Objective: To evaluate the association between maternal reproductive history and preterm delivery.
Methods: The 312 preterm delivery cases, studied in aggregate, and in subgroups (spontaneous preterm labor, preterm premature rupture of membranes, medically induced preterm delivery, moderate preterm delivery [gestational age at delivery 34-36 weeks], and very preterm delivery [gestational age at delivery <34 weeks]), were compared with 424 randomly selected women who delivered at term. Maternal medical records provided information on maternal reproductive history, pregnancy outcome, as well as sociodemographic characteristics. Using multivariate logistic regression, we derived maximum likelihood estimates of adjusted odds ratios (OR) and 95% confidence intervals (CI).
Results: A history of 2+ miscarriages was (OR = 2.2; 95% CI 1.2-3.9), but a history of 2+ prior induced abortions (OR = 1.2; 95% CI 0.7-2.0) was not, associated with preterm delivery in the index pregnancy. Analyses of preterm delivery subgroups indicated that a history of 2+ miscarriages was associated with an increased risk of spontaneous preterm labor (OR = 2.6; 95% CI 1.2-2.8), preterm premature rupture of membrane (OR = 1.8; 95% 0.7-4.4), and medically induced preterm delivery (OR = 1.9; 95% CI 0.8-4.2), though only the former approached statistical significance. Excess risk of preterm delivery was associated with maternal prior history of delivering a stillborn infant (OR = 10.7), a prior history of delivering a newborn that later died during the neonatal period (OR = 3.2), and a prior history of having a pregnancy complicated by spontaneous preterm delivery (OR = 6.0). Generally these associations were evident for each subgroup of preterm delivery, though inferences were often hindered by our relatively small sample size.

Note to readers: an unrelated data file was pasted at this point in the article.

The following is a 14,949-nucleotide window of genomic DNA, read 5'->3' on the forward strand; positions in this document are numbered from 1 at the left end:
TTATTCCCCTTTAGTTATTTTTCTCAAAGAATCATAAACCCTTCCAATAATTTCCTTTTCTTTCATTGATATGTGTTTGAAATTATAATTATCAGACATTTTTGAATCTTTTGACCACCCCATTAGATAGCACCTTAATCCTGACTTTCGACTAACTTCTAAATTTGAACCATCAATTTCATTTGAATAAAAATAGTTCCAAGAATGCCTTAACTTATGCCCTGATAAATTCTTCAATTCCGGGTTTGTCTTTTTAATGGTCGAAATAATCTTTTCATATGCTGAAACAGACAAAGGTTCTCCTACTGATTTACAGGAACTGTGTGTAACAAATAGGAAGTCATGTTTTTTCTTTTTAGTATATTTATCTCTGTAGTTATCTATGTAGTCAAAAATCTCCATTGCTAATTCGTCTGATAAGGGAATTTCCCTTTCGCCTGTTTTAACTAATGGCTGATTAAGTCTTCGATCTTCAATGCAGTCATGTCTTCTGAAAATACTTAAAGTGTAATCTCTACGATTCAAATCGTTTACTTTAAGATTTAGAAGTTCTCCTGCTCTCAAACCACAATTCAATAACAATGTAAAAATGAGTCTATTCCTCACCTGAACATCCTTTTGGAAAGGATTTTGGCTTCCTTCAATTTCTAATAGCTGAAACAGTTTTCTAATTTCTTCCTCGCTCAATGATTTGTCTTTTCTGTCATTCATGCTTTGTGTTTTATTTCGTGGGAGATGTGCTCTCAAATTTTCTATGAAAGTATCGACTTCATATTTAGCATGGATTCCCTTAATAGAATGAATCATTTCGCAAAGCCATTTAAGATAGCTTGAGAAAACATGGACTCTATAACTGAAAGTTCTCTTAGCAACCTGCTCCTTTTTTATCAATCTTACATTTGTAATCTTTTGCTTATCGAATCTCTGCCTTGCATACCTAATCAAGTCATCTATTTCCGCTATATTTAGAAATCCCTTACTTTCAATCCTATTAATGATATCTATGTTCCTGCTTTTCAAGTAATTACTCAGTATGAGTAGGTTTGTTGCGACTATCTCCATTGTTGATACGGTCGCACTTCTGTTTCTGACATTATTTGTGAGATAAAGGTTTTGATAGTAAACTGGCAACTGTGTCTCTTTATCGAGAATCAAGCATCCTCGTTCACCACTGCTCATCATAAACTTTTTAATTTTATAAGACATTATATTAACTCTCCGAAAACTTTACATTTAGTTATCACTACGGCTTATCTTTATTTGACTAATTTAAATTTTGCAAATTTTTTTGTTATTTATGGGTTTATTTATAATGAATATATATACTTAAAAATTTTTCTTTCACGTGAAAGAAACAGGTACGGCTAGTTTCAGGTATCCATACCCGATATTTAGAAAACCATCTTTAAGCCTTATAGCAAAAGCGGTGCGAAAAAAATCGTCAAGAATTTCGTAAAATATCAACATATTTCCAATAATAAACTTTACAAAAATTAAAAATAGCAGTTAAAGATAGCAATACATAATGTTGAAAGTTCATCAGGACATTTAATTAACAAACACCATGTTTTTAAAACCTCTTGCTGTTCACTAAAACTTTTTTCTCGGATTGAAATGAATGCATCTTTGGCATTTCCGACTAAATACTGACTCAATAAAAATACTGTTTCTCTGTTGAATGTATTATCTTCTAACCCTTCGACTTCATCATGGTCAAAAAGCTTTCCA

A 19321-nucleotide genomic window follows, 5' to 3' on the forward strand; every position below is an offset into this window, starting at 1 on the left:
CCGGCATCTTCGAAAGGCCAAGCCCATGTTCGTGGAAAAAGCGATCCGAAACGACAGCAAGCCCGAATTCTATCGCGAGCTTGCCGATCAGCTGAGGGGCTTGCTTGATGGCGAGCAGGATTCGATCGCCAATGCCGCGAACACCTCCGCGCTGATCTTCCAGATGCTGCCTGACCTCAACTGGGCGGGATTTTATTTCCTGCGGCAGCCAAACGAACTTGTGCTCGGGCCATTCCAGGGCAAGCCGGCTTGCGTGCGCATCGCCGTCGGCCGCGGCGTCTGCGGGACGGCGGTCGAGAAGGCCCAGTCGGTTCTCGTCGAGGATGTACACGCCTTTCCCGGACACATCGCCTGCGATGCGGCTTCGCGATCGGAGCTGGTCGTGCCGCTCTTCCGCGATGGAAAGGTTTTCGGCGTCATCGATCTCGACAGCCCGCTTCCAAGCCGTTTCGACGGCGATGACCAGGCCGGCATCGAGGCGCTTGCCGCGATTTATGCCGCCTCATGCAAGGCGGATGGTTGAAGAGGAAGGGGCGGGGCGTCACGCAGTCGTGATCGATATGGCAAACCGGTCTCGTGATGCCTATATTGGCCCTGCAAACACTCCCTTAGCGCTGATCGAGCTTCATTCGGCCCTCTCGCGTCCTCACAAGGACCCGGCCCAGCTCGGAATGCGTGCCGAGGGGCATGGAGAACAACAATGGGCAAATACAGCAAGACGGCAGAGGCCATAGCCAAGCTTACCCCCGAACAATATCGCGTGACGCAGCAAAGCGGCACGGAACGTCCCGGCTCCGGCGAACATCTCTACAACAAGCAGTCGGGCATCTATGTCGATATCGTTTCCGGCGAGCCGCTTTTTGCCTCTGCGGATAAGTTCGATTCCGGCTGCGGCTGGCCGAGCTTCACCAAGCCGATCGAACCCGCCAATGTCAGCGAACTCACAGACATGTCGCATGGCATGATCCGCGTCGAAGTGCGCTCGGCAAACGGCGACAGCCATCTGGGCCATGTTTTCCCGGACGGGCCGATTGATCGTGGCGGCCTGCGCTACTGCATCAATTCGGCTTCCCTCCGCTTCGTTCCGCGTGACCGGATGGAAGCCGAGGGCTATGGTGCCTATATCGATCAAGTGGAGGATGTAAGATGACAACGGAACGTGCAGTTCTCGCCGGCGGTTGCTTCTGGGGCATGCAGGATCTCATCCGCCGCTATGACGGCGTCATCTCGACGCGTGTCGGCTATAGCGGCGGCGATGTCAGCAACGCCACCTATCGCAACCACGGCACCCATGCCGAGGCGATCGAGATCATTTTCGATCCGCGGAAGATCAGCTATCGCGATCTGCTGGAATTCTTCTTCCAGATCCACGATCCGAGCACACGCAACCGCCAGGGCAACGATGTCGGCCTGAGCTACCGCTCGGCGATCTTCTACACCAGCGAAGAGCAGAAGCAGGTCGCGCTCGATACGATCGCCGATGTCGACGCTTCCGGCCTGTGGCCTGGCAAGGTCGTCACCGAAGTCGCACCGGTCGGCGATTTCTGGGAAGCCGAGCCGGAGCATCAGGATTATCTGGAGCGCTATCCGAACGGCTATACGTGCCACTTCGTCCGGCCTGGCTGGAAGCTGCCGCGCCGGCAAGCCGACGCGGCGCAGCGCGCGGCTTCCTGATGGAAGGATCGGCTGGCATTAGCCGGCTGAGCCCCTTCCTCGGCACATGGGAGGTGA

Conclusions: These results support the hypothesis that maternal adverse reproductive history is associated with an increased risk of preterm labor and delivery.